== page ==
So. I’m burned out but not free to drop everything for repeated screenings of Heartstopper and the Harry Potter movies. I need to stay mostly sober and responsible, maintain a decent attendance record at work, and keep doing the health work I’m already doing* so doctors don’t yell at me.
* I have Type 2 diabetes and scoliosis, and I’m finally making real progress in keeping those two conditions out of crisis-mode. (My a1c is almost normal!) Losing ground on my health would be expensive and painful and also really fucking humiliating for me.
So. How do I recover from my current state – leaning out over the edge of a potentially bottomless burnout chasm and highly likely to fall in?
It’s clear, now that I know I’m neurodivergent, that for me the best remedy for burnout is to drop as many balls as I can and do as much nothing as I can possibly manage.
Nothing is my friend. Things are my enemies.
Every social event, conversation, decision, outing, phone call, meeting, project, clothing change, document read or written, or even walk around the block deepens that burned out feeling and weakens my ability to recover.
So what am I trying instead of taking time off work? And how is it working? I want to take some time to write down some of this, both for others who may be going through the same thing (YMMV of course) and also for myself, to keep a record of what seems to be working so far.
What am I trying?
Here’s a quick list of what’s been working for me over the last two weeks.
Turn Down Every Invitation
I’ve declined* all social invitations for the next several weeks (possibly months), even with the partner who shares my house, in favor of hanging about in my shorts with my hair uncombed, only vaguely paying attention to anything. (Yes, I’m bored. No, that isn’t a terrible problem to have.)
*Because sometimes I won’t say no if I don’t have a “good” excuse, I’ve pre-written one that I’m using everywhere I can: “I’m so glad you invited me. I miss you! I have to say no because I’m giving myself permission to prioritize quiet alone time this summer. Please keep asking, though, because I am excited to say yes when I’m in a social space again.” It’s not perfect but it’s a good starter that I can customize to the person/occasion.
Pay Attention to As Little As Possible
Since I lead a team at work and have to pay attention to their needs most of the time, I’ve cut way back on things I’m attending to outside of work. I am reading headlines, not articles (my partner will summarize anything I need). I avoid clicking in on social media trending topics. I’m watching things I’ve seen before many times. (Thank you Christopher Nolan for Interstellar and Alice Oseman for Heartstopper.) I’m letting some political stories and Twitter dramas proceed without my knowledge or input. This is a big change for me, as my general nature is to get up in the business of everything around me; it’s a part of my self-concept that I am aware, observant, and informed at all times about as many things as possible. Right now, I’m just not going to be that person and I’m going to let that be OK.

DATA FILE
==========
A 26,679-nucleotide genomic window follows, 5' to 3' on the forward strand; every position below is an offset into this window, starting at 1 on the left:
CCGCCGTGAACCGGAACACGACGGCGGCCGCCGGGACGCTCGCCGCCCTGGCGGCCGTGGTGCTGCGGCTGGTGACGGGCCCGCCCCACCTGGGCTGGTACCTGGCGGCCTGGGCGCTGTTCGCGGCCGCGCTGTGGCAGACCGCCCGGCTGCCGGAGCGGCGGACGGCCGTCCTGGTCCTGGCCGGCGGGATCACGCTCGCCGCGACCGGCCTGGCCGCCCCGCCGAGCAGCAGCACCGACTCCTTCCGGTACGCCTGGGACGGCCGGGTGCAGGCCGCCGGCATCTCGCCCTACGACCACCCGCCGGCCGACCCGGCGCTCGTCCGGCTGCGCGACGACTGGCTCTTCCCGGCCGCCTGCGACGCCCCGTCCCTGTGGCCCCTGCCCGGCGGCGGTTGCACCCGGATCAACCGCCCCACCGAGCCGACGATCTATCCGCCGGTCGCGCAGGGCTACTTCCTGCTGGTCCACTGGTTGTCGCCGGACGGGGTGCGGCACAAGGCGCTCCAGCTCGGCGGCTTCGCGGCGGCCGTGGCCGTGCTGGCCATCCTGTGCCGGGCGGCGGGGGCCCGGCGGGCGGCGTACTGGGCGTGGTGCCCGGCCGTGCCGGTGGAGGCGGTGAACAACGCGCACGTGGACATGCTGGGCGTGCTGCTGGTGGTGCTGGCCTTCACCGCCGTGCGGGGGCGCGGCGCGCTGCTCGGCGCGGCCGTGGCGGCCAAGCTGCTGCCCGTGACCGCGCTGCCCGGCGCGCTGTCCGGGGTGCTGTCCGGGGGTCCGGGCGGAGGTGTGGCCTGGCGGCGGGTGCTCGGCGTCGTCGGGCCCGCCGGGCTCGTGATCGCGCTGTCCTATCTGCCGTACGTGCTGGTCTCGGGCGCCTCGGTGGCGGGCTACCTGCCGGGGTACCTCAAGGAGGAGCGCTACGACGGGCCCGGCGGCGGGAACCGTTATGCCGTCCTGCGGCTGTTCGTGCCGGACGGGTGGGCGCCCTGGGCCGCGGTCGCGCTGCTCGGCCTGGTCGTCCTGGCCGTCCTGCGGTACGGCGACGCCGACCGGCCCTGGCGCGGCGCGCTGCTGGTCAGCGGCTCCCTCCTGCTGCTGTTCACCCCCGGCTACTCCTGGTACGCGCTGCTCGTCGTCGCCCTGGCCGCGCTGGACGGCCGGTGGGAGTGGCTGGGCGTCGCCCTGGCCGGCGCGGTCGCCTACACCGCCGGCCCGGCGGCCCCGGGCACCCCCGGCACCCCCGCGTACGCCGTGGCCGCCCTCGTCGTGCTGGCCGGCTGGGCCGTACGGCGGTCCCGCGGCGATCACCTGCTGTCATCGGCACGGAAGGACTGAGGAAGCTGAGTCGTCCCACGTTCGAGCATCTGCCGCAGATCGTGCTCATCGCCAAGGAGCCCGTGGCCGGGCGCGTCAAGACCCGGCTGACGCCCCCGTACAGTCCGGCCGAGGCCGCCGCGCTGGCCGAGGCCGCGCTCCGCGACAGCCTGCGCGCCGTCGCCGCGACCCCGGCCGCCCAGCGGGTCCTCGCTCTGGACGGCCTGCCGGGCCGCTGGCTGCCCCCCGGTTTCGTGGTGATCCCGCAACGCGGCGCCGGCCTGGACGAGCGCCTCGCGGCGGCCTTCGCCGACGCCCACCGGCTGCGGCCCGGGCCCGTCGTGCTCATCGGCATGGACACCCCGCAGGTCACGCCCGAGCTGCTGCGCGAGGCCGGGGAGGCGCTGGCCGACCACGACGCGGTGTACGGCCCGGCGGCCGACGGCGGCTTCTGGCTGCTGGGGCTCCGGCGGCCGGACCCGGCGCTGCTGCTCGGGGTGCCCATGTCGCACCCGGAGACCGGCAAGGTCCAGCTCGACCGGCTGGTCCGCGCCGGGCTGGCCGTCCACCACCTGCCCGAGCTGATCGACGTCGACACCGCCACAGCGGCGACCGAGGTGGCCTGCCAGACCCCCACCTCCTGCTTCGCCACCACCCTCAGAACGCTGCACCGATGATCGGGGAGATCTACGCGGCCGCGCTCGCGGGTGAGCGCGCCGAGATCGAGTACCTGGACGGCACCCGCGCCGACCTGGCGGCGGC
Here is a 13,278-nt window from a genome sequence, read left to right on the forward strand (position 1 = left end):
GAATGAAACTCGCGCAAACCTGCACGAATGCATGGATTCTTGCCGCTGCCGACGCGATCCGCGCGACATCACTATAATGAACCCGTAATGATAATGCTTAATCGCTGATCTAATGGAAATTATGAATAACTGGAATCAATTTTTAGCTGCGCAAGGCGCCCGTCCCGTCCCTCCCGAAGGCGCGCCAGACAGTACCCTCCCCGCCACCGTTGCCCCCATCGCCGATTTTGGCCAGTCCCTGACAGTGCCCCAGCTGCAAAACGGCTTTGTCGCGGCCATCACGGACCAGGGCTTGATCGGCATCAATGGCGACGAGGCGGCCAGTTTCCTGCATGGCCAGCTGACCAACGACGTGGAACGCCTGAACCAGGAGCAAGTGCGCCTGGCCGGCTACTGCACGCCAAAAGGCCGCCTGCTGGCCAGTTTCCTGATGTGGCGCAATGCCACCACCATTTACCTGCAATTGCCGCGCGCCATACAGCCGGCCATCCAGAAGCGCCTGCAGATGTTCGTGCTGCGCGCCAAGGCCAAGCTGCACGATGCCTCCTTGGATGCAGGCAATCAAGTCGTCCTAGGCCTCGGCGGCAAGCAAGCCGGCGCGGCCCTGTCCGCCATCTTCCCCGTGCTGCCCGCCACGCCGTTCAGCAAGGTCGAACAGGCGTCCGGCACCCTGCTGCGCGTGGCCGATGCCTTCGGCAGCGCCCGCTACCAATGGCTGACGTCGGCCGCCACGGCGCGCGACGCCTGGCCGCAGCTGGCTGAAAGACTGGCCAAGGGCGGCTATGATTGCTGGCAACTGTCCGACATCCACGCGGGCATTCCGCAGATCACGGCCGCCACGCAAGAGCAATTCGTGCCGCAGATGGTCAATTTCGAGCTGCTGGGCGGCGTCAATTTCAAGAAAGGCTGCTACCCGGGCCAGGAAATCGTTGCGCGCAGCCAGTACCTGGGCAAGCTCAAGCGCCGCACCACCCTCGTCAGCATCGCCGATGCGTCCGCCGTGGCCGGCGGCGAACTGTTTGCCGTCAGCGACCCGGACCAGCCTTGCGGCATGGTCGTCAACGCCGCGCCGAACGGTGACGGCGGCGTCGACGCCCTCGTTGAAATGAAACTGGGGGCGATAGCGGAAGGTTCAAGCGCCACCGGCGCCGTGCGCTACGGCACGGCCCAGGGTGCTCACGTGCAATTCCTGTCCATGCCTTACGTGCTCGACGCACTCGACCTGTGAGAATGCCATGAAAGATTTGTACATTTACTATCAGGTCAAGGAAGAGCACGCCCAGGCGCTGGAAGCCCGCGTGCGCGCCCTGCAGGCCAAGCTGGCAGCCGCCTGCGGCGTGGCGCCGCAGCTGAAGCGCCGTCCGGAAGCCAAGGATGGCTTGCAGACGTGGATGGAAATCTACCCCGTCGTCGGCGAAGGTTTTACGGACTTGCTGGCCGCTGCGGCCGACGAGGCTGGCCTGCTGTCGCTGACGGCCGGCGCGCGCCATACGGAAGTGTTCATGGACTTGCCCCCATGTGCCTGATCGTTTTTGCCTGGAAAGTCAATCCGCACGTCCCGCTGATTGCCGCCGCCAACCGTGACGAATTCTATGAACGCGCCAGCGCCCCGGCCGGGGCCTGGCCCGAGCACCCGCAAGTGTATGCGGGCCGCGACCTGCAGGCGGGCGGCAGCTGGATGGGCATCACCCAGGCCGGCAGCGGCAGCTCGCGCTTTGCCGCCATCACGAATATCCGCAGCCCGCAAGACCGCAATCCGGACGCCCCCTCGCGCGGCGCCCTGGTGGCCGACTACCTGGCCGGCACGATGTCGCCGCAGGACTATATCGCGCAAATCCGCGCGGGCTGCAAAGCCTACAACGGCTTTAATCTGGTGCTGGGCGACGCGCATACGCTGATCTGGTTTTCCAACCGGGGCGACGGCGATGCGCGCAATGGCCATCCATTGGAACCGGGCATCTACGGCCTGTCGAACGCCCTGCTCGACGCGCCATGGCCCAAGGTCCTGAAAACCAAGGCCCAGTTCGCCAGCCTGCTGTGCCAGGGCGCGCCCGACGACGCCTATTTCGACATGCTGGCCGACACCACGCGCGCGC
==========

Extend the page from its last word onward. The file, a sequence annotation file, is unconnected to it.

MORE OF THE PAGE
Stop Trying to Optimize Everything
This started before I was burned out, months ago, because I realized I was irritating my partner with increasingly detailed instructions on not only what to do but how to do it. Looking back I recognize that I tend to want to control things so that there are no surprises, no rework, and everything is smooth for everyone, believing it’s my role to prevent things from going wrong everywhere. So if I have learned the “best” method for grilling a zucchini or breading a chicken wing I’ll include that in my instructions. I end up writing and reciting a LOT of instructions – even for someone who does instructional design for a living.
While it’s admirable (if unsustainable) to try to optimize outcomes, when I’m burning out I lose my sense of proportion about that need for control. I want to control everything or nothing. And since trying to control my partner, an actual human who makes his own decisions with his own grownup brain, was stressful for both of us, I temporarily gave myself permission to give that up. If something is so important that it a) MUST BE DONE, and b) MUST BE DONE RIGHT, I do it myself. If I can let it be “good enough”, I let someone else do it. If I can’t tolerate having it done poorly and I can’t do it myself, I skip it. Period.